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Good to Know: 8 Facts About Malacañan Palace

As we begin the countdown to a new leadership, read up on some interesting info about the country’s seat of power


In a few weeks, our country will be welcoming a new president who will take his or her seat at Malacañan Palace as the republic’s 16th commander-in-chief. While we await the results of the election, we invite you to take a trip down memory lane—and a virtual walk around the Palace—as we explore interesting facts about our new president’s official residence.

Illustration: Alyssa Roxas.

1 A storied name. There are multiple theories, among which have something to do with the Spanish words “mamalakaya” or fisherman (making it a place for fishermen); and “mala cana” or evil bamboo cane (as thick bamboo groves were believed to house evil spirits). 

2 A cluster of buildings. One gets the impression from every photo we’ve seen of the Malacañan Palace that it is just a single building housed in a sprawling compound. It was exciting for former Press Undersecretary Martin Crisostomo who worked for six years in Malacañan to discover that “it is actually made up of different buildings each from a unique time and with a distinctive look, with its own history to share.”

“The president’s residential building is just an image or a symbol of the ‘house of power.’ But as a person who had the privilege to work at the seat of power, Malacañan to me is a compound with a collection of buildings made to accommodate the expanding number of workers and officials serving the Palace,” Crisostomo adds.

In photo: The Reception Hall. Photo from Wikipedia.

3 A rich history. A Spaniard by the name of Luis Rocha was the first recorded owner of the property, which originally served as his country home. Rocha then sold it to a Spanish Army colonel in the early 1800s, and the property was sold to the government after the colonel’s death. It became the official palace of the Governor General after the 1863 earthquake felled the Palacio in Intramuros.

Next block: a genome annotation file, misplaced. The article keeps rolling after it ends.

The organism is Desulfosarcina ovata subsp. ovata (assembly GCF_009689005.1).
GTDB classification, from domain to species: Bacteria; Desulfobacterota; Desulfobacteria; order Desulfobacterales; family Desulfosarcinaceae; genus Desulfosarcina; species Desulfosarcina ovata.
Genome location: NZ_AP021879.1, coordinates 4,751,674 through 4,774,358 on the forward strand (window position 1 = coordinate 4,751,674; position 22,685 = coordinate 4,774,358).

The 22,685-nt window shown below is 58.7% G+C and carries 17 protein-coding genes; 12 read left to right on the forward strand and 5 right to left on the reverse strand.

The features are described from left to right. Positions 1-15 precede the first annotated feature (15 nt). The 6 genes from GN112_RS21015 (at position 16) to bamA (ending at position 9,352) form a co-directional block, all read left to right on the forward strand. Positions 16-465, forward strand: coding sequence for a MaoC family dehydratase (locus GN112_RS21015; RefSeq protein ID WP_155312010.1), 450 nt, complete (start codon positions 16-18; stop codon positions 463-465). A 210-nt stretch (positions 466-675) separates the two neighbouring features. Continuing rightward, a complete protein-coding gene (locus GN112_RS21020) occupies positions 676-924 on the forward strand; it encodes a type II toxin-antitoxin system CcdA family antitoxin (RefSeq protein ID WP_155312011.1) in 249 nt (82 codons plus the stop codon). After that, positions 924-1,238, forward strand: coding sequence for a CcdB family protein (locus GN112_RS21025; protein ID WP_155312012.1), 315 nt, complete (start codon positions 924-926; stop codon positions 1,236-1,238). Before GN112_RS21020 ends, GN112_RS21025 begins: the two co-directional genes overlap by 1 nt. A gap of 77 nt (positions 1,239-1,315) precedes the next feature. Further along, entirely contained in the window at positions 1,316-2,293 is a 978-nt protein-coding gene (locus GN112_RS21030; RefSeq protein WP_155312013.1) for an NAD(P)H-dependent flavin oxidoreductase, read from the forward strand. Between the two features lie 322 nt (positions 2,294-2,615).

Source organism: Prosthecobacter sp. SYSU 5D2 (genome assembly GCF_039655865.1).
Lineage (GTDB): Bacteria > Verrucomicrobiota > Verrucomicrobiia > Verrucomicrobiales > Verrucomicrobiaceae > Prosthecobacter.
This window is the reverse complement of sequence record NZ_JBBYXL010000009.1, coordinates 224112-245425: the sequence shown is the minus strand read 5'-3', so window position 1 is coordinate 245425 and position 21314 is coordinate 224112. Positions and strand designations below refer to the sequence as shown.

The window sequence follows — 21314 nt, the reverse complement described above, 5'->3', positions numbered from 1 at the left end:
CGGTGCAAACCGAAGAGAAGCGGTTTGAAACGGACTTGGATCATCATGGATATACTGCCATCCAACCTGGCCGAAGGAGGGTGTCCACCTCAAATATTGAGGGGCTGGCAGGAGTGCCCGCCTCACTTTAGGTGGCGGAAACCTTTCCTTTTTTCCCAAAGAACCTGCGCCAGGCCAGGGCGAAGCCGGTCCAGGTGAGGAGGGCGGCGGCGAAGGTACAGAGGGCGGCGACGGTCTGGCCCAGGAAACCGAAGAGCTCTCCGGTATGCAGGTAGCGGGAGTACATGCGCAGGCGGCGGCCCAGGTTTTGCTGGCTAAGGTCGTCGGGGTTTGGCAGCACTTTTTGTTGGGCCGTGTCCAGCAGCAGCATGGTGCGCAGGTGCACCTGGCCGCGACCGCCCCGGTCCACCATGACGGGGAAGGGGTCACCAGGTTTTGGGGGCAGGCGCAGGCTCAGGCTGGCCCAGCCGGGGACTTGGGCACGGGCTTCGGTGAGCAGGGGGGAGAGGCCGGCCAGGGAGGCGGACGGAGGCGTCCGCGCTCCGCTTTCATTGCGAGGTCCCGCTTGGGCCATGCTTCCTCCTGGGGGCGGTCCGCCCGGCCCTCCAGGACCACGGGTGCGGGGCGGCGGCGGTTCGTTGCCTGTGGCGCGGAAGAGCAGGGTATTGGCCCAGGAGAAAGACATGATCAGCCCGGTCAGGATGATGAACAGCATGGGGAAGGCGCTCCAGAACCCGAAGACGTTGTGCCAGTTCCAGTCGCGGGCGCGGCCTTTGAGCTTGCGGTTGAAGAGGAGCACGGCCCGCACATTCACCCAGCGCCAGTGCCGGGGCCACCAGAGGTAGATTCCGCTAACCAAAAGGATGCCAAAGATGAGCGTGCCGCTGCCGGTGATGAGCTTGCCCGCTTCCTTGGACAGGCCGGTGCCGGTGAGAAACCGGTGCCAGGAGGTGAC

4 An array of design influences. The dominant use of wood, especially in the State Rooms which are used for state functions, reflect the design influences of the Spanish era. Sliding capiz windows and patios are also reminiscent of Rocha’s country home in the 18th century. A bit of western influence is also seen as the palace was improved under the rule of the Americans, with some of the wood changed to concrete and magnificent chandeliers added to its interiors.

“I feel that Malacañan has been renovated and improved president after president because the materials and architecture used in several parts do not belong to one time or era only,” says Crisostomo.

5 Regal elements. What elements make Malacañan Palace worthy of being home to the most powerful person in the country? Crisostomo names the Rizal Hall as the most majestic State Room in the palace.

In the National Geographic documentary directed by Marnie Manicad, Inside Malacañang, Manolo Quezon of the Presidential Communications Development and Strategic Management Office says the Rizal Ceremonial Hall is where oath takings happen, importance legislation is signed, and lying in-state of presidents take place. “[Among] its features are unique chandeliers carved in Betis, Pampanga; its three domed ceilings are gilded,” he adds.

In photo: Presidential Museum Walkway. Photo from Wikipedia.

6 A fortress. Up until the time of President Corazon Aquino, the Music Room was used as the First Ladies’ reception area. Today, private meetings with important guests of the president are held here. According to Inside Malacañang, the Music Room has no windows, and its walls and ceilings “exceed the normal specifications for thickness and load-bearing ability” compared to normal residences. This gives us a glimpse of how the palace is built like a fortress to protect the president and the First Family.

7 Odd favorite. In the same documentary, President Benigno “Noynoy” Aquino III shares that his favorite part of the Palace is the basement, where Imelda Marcos’s vast collections are also housed. It was also where the Aquino family sought shelter during the 1989 coup d’etat. In describing the Palace, President Noynoy Aquino says, “It is ornate and tends to be quite dark. It’s too big; it emphasizes that it’s lonely at the top.”

8 Insider secret. Here’s something golf aficionados will find interesting: It has a tee-off area, and the green is located at the other end of the Pasig river. Crisostomo says, “The ball is supposed to fly across the Pasig river and over to the PSG Park. Cool!”

In photo: The New Executive Building. Photo from Wikipedia.

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